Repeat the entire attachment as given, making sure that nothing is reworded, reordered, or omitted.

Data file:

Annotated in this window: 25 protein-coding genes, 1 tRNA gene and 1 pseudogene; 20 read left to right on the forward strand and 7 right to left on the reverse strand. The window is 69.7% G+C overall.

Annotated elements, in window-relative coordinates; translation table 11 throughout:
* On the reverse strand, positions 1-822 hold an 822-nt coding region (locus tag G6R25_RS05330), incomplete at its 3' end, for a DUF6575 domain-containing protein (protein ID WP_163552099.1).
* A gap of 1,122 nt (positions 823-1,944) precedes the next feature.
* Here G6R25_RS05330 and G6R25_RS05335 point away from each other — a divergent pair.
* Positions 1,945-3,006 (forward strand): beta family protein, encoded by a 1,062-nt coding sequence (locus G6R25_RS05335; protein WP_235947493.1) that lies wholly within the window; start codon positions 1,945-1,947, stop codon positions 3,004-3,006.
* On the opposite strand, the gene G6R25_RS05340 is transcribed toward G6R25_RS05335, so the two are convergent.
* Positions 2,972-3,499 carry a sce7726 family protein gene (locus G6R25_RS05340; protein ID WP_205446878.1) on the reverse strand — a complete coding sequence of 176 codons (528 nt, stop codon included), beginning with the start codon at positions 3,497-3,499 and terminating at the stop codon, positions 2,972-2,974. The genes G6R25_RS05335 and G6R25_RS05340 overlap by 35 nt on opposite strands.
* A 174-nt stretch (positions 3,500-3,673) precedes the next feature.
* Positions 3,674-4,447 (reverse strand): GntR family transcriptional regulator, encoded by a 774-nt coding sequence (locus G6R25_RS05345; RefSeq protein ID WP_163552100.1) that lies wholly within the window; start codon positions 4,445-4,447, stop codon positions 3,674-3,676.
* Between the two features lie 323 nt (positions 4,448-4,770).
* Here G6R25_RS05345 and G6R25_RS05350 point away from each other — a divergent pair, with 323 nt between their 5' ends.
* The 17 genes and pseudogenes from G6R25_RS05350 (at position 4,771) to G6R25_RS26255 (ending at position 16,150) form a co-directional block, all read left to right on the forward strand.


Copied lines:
Annotated in this window: 25 protein-coding genes, 1 tRNA gene and 1 pseudogene; 20 read left to right on the forward strand and 7 right to left on the reverse strand. The window is 69.7% G+C overall.

Annotated elements, in window-relative coordinates; translation table 11 throughout:
* On the reverse strand, positions 1-822 hold an 822-nt coding region (locus tag G6R25_RS05330), incomplete at its 3' end, for a DUF6575 domain-containing protein (protein ID WP_163552099.1).
* A gap of 1,122 nt (positions 823-1,944) precedes the next feature.
* Here G6R25_RS05330 and G6R25_RS05335 point away from each other — a divergent pair.
* Positions 1,945-3,006 (forward strand): beta family protein, encoded by a 1,062-nt coding sequence (locus G6R25_RS05335; protein WP_235947493.1) that lies wholly within the window; start codon positions 1,945-1,947, stop codon positions 3,004-3,006.
* On the opposite strand, the gene G6R25_RS05340 is transcribed toward G6R25_RS05335, so the two are convergent.
* Positions 2,972-3,499 carry a sce7726 family protein gene (locus G6R25_RS05340; protein ID WP_205446878.1) on the reverse strand — a complete coding sequence of 176 codons (528 nt, stop codon included), beginning with the start codon at positions 3,497-3,499 and terminating at the stop codon, positions 2,972-2,974. The genes G6R25_RS05335 and G6R25_RS05340 overlap by 35 nt on opposite strands.
* A 174-nt stretch (positions 3,500-3,673) precedes the next feature.
* Positions 3,674-4,447 (reverse strand): GntR family transcriptional regulator, encoded by a 774-nt coding sequence (locus G6R25_RS05345; RefSeq protein ID WP_163552100.1) that lies wholly within the window; start codon positions 4,445-4,447, stop codon positions 3,674-3,676.
* Between the two features lie 323 nt (positions 4,448-4,770).
* Here G6R25_RS05345 and G6R25_RS05350 point away from each other — a divergent pair, with 323 nt between their 5' ends.
* The 17 genes and pseudogenes from G6R25_RS05350 (at position 4,771) to G6R25_RS26255 (ending at position 16,150) form a co-directional block, all read left to right on the forward strand.